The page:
On the second of October a Cossack, Shapoválov, who was out scouting, killed one hare and wounded another. Following the wounded hare he made his way far into the forest and came upon the left flank of Murat’s army, encamped there without any precautions. The Cossack laughingly told his comrades how he had almost fallen into the hands of the French. A cornet, hearing the story, informed his commander.
The Cossack was sent for and questioned. The Cossack officers wished to take advantage of this chance to capture some horses, but one of the superior officers, who was acquainted with the higher authorities, reported the incident to a general on the staff. The state of things on the staff had of late been exceedingly strained. Ermólov had been to see Bennigsen a few days previously and had entreated him to use his influence with the commander in chief to induce him to take the offensive.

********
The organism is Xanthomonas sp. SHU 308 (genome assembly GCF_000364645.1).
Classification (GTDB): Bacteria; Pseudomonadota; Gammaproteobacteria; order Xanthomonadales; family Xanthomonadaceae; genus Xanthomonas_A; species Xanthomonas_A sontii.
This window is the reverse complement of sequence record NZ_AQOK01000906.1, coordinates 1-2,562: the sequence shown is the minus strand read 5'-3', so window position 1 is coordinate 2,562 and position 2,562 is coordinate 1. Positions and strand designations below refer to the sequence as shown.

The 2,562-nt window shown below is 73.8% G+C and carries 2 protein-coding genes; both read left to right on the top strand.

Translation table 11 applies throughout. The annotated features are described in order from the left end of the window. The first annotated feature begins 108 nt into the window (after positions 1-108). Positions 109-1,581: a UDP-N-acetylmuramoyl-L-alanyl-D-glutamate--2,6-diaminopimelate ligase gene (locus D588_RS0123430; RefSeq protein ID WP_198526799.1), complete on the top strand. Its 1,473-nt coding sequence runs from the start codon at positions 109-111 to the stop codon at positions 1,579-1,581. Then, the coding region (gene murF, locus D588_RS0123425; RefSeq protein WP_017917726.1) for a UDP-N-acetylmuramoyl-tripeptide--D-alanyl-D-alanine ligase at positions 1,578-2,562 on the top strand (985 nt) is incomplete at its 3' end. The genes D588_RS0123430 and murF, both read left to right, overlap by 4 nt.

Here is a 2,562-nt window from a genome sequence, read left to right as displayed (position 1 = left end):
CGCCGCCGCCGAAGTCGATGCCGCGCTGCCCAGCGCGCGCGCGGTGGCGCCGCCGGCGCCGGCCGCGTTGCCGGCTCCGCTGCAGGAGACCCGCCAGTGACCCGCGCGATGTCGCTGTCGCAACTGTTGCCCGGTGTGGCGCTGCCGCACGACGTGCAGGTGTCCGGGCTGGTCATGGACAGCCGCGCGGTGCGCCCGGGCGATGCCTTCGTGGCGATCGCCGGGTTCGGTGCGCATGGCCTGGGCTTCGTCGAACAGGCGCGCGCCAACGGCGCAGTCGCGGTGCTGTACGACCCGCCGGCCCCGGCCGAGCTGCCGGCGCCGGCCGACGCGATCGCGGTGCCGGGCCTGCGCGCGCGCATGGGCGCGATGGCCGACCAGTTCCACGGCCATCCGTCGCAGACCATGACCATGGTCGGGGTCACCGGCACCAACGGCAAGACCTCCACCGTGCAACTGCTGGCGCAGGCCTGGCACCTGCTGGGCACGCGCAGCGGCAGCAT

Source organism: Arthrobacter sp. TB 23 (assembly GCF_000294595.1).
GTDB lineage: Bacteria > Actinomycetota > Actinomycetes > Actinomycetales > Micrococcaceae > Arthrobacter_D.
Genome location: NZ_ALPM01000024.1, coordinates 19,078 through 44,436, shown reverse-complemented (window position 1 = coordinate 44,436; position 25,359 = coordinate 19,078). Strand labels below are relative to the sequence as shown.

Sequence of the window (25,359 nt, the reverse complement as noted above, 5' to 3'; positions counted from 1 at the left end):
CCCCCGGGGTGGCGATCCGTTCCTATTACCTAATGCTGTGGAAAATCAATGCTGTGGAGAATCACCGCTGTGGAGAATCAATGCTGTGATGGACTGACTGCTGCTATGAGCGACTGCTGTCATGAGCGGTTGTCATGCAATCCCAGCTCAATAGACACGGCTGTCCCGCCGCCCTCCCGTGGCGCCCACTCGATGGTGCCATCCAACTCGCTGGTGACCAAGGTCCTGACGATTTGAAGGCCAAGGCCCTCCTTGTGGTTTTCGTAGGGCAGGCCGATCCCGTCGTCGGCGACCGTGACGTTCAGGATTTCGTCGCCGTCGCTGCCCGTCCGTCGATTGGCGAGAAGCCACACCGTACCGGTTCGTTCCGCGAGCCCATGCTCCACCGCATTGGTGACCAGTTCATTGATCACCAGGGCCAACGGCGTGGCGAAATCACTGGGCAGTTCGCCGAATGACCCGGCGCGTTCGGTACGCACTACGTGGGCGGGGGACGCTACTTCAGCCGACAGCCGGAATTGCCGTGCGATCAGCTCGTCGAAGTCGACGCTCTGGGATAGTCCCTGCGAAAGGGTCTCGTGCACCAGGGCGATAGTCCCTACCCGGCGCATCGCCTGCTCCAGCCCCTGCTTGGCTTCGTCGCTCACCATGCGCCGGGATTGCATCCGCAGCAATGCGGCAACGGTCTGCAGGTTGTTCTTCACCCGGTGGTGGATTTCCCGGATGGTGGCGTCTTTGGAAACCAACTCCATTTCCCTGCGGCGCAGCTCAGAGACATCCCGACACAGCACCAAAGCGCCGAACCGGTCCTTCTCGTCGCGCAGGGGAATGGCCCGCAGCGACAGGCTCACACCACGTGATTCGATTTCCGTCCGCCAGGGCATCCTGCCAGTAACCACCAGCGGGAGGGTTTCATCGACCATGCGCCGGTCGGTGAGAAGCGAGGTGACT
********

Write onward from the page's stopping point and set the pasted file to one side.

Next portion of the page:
“If I did not know you I should think you did not want what you are asking for. I need only advise anything and his Highness is sure to do the opposite,” replied Bennigsen.
The Cossack’s report, confirmed by horse patrols who were sent out, was the final proof that events had matured. The tightly coiled spring was released, the clock began to whirr and the chimes to play. Despite all his supposed power, his intellect, his experience, and his knowledge of men, Kutúzov—having taken into consideration the Cossack’s report, a note from Bennigsen who sent personal reports to the Emperor, the wishes he supposed the Emperor to hold, and the fact that all the generals expressed the same wish—could no longer check the inevitable movement, and gave the order to do what he regarded as useless and harmful—gave his approval, that is, to the accomplished fact.